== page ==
"Just callin' t' say I hadn't been assassinated crossin' the Lake. Bye Tante," he said evenly, snapping the phone shut without waiting for a response.
He'd snaked out of the rattling, tin-drum-roofed phone booth and crossed the parking lot before noticing where his feet were leading him. It was the cold that drove him inside, he told himself. The chilled stupor of stiffening muscles, particularly in the chest area, he blamed for keeping his stance straight, his slight grin fixed, and his lids lowered as he took one step closer to the promise of oblivion at the bottom of a bottle.
The blare of the stereo, the roar of the crowd, the heat of the place sluiced off him in rivulets as he took in the raw hamster-cage smell of the place. The sodden woodchip and pungent stink of unbridled testosterone was familiar, even here in the middle of nowhere, even though he was disenfranchised and displaced. The screen door had barely banged shut behind him before he'd sought out his night's company.
His gaze fell squarely on the warm curve of a wide mouth, smiling with the lopsided grace of someone who's already had a few too many of Berty's Buckets. The flash of white teeth, and the feminine line of a scarf-covered neck laced the parts together: some fallen goddess.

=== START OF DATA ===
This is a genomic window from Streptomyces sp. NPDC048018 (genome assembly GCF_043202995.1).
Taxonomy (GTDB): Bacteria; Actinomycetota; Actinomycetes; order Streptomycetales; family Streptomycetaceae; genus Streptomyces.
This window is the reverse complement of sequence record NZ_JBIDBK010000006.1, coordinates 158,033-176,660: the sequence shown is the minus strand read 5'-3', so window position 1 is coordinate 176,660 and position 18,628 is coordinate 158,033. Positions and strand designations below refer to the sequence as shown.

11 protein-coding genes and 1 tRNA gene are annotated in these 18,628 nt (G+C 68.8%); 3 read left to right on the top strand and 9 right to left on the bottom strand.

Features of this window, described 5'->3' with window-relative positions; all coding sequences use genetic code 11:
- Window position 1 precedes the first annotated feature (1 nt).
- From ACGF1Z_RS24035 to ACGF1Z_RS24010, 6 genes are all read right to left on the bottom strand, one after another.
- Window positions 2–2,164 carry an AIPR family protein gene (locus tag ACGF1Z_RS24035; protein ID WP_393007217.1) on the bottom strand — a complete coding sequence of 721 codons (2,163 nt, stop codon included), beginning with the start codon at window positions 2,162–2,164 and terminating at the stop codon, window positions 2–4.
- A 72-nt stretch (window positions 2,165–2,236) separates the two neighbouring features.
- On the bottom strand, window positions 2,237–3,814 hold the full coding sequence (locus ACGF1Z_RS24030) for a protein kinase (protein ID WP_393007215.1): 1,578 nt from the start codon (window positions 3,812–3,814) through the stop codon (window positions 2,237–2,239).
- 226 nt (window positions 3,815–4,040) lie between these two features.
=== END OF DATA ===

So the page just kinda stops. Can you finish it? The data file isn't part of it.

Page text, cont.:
A brunette this time. Fine by him. Better than a blonde. Better to forget. He dipped his head, flashed a wolfish grin and ducked into the crowd, coming up just short of the girl's elbow moments later. She was still peering around the crowd unsteadily, trying to sort out where he'd gone as he leaned into her ear and whispered, "Bonjour."
Brushing against her side as she turned to stare, surprised and more than a little glazed over, the heat from her body was a distinct, living presence that ignited his most basic intuitions. Still, he thought, motioning for two more drinks from the barkeep, the pins and needles feeling was as persistent and automatic as his grin.
She'd do, he decided, turning away from her uninviting fish-gape, and absorbing the push and sway of the bar's occupants. A man in a red and black checked flannel overcoat brushed him; another in a bomber jacket pressed him closer to the countertop in the attempt to place a slurred order. The bar was packed; full of men and women huddled close together with their problems tucked tightly between them. A good show of feigned interest kept the girl's attention.
"How are ya doing tonight?" she shouted, tipping into his side, a hand on his shoulder to keep from losing her balance in the bustle. "I'm Lettie!" She spoke in exclamations. Constant surprise. Giggles.
If he were being honest with himself, Remy LeBeau would have said he'd never felt more alone in his life.